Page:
Angrod returns to the area of Mithrim, where Fingolfin calls a council of the princes of the Noldor. The implication is that Angrod tries to put a positive spin upon his meeting with the king of Doriath. When he reports the words of Thingol into that assemblage, his Noldorin kinsman fundamentally receive that message in the same spirit, one of mistrust and annoyance, in which it was given. Maedhros is dismissive of Thingol's authority noting that, "A king is he that can hold his own, or eke his title is vain. Thingol does but grant us lands where his power does not run." Short-tempered Caranthir, however, goes further and disrupts their meeting with an angry outburst:
'Yea more! Let not the sons of Finarfin run hither and thither with their tales to this Dark Elf in his caves! Who made them our spokesmen to deal with him? And though they be come indeed to Beleriand, let them not so swiftly forget that their father is a lord of the Noldor, though their mother be of other kin.' (16)
Angrod, who leaves the council in anger at that point, does not forget Caranthir's attitude and sharp words. Inevitably with the passage of time rumors concerning the Noldorin princes and the circumstances of their abandonment of Aman began to reach Thingol, "and the evil truth was enhanced and poisoned by lies" (17). After receiving a report of such rumors from Círdan at the Havens, Thingol accuses Finrod, Galadriel and Angrod of hiding evil deeds from him; Finrod refuses to clear his own name by betraying his kinsmen. Angrod, however, still wroth with Caranthir for his angry words at the council in Mithrim and unwilling to bear the blame for misdeeds in which neither he nor his siblings had a part, tells all.
'Lord, I know not what lies you have heard, nor whence; but we came not red-handed. Guiltless we came forth, save maybe of folly, to listen to the words of fell Fëanor, and become as if besotted with wine, and as briefly. No evil did we do on our road, but suffered ourselves great wrong; and forgave it. For this we are named tale-bearers to you and treasonable to the Noldor: untruly as you know, for we have of our loyalty been silent before you, and thus earned your anger. But now these charges are no longer to be borne, and the truth yon shall know.'
Then Angrod spoke bitterly against the sons of Fëanor, telling of the blood at Alqualondë, and the Doom of Mandos, and the burning of the ships at Losgar. And he cried: 'Wherefore should we that endured the Grinding Ice bear the name of kinslayers and traitors?' (18)
Thingol outlaws even the use of the language of the exiled Noldor throughout Beleriand, saying,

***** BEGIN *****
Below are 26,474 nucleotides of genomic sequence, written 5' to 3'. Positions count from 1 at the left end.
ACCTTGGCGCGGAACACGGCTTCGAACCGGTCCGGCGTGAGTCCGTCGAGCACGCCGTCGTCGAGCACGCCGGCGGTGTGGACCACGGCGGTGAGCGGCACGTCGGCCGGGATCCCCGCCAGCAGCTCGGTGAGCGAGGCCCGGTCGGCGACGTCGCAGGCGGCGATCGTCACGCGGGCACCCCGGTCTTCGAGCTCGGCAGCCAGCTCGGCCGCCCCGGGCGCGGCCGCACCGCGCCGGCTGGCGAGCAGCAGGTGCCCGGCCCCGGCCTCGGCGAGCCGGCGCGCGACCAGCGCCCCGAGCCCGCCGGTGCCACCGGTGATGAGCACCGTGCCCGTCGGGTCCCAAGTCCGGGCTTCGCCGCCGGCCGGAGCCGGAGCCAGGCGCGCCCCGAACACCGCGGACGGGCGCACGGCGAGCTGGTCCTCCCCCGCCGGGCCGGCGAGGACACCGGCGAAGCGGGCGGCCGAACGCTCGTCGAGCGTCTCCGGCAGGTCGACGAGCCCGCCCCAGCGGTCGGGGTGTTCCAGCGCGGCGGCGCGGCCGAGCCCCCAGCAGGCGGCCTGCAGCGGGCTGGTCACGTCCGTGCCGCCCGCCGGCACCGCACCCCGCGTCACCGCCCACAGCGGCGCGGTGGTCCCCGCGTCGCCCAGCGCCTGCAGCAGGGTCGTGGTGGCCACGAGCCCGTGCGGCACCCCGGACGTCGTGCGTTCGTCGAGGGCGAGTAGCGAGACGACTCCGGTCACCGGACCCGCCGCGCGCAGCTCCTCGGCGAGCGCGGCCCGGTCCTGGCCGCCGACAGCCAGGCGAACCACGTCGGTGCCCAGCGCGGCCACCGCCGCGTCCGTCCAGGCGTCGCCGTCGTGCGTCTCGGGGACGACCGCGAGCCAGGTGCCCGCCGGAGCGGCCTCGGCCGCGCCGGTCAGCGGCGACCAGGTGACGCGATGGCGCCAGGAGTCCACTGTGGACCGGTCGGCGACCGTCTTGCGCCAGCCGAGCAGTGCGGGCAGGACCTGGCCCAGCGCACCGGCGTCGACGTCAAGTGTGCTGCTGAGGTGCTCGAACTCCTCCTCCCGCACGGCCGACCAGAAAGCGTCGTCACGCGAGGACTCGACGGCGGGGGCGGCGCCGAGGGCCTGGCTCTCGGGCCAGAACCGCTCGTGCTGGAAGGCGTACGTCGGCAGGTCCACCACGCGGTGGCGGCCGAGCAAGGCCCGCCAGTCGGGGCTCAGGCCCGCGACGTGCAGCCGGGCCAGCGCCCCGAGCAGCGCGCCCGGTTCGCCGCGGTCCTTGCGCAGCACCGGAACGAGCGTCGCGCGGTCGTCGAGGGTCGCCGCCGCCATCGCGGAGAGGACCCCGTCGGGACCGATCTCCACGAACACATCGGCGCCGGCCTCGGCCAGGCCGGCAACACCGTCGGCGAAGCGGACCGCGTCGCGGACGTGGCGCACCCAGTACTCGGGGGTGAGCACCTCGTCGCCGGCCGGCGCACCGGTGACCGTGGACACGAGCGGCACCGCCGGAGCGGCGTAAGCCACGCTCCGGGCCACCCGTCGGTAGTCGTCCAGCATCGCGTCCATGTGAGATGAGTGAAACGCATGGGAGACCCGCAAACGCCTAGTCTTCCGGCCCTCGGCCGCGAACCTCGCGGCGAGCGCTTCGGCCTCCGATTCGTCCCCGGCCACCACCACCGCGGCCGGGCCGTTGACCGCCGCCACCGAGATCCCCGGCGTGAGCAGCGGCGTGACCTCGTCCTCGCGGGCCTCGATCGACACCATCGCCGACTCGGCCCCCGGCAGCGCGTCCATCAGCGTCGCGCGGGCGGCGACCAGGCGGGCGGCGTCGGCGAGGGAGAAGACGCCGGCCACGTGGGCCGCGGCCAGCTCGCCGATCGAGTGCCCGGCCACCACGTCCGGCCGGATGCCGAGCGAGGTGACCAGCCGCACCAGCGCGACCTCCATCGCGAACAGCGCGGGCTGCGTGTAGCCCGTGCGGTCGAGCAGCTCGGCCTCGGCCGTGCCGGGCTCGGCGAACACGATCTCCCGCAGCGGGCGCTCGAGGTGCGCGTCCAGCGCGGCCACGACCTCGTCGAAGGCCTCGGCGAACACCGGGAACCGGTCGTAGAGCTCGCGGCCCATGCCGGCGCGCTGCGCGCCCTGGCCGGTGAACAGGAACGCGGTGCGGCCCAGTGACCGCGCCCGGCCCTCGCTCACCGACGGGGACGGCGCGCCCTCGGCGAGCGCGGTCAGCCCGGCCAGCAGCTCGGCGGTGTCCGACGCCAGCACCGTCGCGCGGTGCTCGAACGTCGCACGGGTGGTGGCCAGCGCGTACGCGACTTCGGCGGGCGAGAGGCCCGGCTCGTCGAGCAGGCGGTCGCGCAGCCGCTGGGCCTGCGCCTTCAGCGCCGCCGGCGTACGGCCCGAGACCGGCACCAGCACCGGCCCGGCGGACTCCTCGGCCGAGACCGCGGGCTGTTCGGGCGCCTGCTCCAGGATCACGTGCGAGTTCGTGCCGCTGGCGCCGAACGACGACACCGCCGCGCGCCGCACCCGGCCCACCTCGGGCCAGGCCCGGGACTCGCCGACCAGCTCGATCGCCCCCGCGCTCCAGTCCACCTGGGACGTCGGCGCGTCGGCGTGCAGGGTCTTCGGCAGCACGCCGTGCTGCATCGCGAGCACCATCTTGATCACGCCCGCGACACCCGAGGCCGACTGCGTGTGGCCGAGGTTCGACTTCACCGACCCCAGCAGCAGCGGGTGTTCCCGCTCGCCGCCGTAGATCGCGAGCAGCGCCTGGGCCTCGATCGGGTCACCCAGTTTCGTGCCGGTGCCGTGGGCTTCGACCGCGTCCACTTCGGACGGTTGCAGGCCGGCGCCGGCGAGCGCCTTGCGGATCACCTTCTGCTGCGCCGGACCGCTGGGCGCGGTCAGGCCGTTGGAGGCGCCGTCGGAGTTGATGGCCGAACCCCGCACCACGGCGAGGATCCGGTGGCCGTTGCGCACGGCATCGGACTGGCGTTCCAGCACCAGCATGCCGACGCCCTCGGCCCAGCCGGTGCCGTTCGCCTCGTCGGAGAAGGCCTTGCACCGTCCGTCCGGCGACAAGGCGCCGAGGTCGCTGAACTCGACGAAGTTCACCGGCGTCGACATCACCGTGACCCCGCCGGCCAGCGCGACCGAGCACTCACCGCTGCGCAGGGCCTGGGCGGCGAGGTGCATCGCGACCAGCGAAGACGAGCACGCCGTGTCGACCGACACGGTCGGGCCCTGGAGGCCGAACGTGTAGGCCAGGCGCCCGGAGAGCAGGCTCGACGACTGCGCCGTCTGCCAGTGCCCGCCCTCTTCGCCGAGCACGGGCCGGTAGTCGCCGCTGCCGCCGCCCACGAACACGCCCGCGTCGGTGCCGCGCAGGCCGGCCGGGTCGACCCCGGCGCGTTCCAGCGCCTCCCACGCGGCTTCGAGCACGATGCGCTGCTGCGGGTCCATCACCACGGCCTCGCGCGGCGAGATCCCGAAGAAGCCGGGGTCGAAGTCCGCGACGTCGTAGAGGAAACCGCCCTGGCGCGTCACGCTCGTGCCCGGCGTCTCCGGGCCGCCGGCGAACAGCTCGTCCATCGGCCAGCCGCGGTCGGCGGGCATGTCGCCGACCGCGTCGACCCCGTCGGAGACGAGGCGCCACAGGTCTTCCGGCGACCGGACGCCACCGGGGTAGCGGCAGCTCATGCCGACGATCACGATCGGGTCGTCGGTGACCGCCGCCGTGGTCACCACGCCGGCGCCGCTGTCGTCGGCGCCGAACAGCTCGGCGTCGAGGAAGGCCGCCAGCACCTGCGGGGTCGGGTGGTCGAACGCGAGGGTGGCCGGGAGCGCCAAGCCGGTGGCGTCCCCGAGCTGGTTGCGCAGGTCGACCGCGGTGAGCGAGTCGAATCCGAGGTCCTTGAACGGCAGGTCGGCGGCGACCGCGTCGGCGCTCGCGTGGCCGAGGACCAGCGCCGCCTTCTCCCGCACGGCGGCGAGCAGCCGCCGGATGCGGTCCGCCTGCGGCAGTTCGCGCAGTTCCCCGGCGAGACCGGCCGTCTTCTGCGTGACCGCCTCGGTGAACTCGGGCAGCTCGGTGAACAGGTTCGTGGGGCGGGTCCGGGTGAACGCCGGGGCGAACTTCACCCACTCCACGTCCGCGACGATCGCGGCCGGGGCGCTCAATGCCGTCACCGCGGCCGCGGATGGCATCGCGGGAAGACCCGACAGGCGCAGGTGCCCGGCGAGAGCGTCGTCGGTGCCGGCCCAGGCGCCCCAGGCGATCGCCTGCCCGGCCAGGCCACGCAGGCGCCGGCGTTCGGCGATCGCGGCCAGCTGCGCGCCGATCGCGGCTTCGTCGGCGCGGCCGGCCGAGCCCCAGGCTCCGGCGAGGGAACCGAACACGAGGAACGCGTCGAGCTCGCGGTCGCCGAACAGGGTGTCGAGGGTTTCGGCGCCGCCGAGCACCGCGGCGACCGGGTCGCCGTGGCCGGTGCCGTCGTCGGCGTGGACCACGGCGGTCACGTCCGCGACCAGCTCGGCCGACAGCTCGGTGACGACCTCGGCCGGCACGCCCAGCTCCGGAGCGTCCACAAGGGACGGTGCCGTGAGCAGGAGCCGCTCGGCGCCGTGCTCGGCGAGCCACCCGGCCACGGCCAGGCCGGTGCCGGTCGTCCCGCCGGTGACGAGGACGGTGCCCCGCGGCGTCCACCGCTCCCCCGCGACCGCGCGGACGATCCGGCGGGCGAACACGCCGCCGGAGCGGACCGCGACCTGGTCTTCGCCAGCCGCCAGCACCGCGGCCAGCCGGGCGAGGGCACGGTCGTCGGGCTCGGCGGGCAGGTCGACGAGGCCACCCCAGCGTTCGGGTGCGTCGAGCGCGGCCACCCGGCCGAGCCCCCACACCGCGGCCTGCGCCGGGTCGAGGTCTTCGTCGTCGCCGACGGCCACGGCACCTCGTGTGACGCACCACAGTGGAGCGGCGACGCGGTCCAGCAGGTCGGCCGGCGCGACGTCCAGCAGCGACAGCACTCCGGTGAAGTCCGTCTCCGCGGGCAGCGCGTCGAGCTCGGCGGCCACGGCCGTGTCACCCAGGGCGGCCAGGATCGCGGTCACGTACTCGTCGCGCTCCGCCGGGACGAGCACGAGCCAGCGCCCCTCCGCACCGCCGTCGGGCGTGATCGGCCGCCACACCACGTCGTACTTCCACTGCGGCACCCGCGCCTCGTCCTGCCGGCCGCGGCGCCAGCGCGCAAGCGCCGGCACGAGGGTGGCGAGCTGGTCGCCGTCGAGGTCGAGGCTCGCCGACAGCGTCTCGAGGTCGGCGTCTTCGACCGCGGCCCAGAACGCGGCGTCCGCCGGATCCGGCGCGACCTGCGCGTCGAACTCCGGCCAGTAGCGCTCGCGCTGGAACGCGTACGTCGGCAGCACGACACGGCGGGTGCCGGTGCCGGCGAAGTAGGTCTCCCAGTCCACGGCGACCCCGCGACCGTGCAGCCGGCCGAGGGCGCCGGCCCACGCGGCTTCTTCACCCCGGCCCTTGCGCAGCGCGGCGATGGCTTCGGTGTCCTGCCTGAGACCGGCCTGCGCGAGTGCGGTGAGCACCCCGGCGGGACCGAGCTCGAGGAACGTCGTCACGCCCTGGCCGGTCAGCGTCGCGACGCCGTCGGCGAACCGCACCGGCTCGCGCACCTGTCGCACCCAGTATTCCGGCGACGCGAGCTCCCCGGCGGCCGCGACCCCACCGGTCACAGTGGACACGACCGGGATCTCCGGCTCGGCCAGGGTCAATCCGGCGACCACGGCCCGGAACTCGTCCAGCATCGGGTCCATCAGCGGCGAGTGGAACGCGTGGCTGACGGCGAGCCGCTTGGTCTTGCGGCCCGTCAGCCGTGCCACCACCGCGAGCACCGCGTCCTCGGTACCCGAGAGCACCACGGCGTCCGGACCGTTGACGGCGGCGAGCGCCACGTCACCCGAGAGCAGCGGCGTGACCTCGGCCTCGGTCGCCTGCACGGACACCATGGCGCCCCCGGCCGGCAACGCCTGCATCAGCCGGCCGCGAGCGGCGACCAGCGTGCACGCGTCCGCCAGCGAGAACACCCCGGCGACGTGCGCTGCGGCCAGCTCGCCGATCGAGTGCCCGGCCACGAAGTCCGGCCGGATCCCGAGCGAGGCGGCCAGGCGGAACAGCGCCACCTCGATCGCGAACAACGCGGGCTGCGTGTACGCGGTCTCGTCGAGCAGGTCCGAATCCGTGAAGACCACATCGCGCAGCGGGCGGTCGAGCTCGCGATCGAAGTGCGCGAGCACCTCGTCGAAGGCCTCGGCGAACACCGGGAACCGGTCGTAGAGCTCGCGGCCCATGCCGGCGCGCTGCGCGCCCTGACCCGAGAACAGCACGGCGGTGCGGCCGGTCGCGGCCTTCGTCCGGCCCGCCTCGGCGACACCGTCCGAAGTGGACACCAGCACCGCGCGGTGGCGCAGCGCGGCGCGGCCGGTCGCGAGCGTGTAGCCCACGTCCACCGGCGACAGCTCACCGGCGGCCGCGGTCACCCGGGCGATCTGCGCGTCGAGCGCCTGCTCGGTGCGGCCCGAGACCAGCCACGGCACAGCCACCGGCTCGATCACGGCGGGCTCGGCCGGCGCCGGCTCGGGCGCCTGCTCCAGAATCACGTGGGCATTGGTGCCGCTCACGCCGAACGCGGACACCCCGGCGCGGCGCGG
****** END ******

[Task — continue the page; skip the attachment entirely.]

Never again in my ears shall be heard the tongue of those who slew my kin in Alqualondë! Nor in all my realm shall it be openly spoken, while my power endures. All the Sindar shall hear my command that they shall neither speak with the tongue of the Noldor nor answer to it. And all such as use it shall be held slayers of kin and betrayers of kin unrepentant.' (19)
The result of Angrod's revelation of the whole truth about their flight and exile marks the end of a period of relative peace and reconciliation among the factions of the Noldor in Beleriand and, even more so, squashes any future hope of far-reaching collaboration with Thingol in the future in the ongoing struggle to defend the greater part of Beleriand against the incursion of Morgoth.
Then the sons of Finarfin departed from Menegroth with heavy hearts, perceiving how the words of Mandos would ever be made true, and that none of the Noldor that followed after Fëanor could escape from the shadow that lay upon his house. (20)
Angrod, of course, does not live to see the fulfillment of the Curse of Mandos, since he and his brother Aegnor are the first of the Noldorin princes, after Fëanor, to die in the Wars of Beleriand, in the conflagration of their territory by Morgoth's forces in the Dagor Bragollach (21).
- The Silmarillion, Index of Names.
- The Peoples of Middle-earth, The Shibboleth of Fëanor.
- The Silmarillion, "Of Eldamar and the Princes of the Eldalië."
- The Lost Road and Other Writings, The Later Annals of Valinor.
- The Peoples of Middle-earth, The Shibboleth of Fëanor.
- "In addition any of the Eldar might acquire an epessë ('after- name'), not necessarily given by their own kin, a nickname - mostly given as a title of admiration or honour." The Peoples of Middle-earth, The Shibboleth of Fëanor.
- The Peoples of Middle-earth, The Shibboleth of Fëanor.
- Silmarillion Writers Guild, Character Biography of Aegnor.
- The Silmarillion, "Of the Return of the Noldor."
- The Silmarillion, "Of the Ruin of Beleriand and the Fall of Fingolfin."
About the Author
Oshun's Silmarillion-based stories may be found on the SWG archive.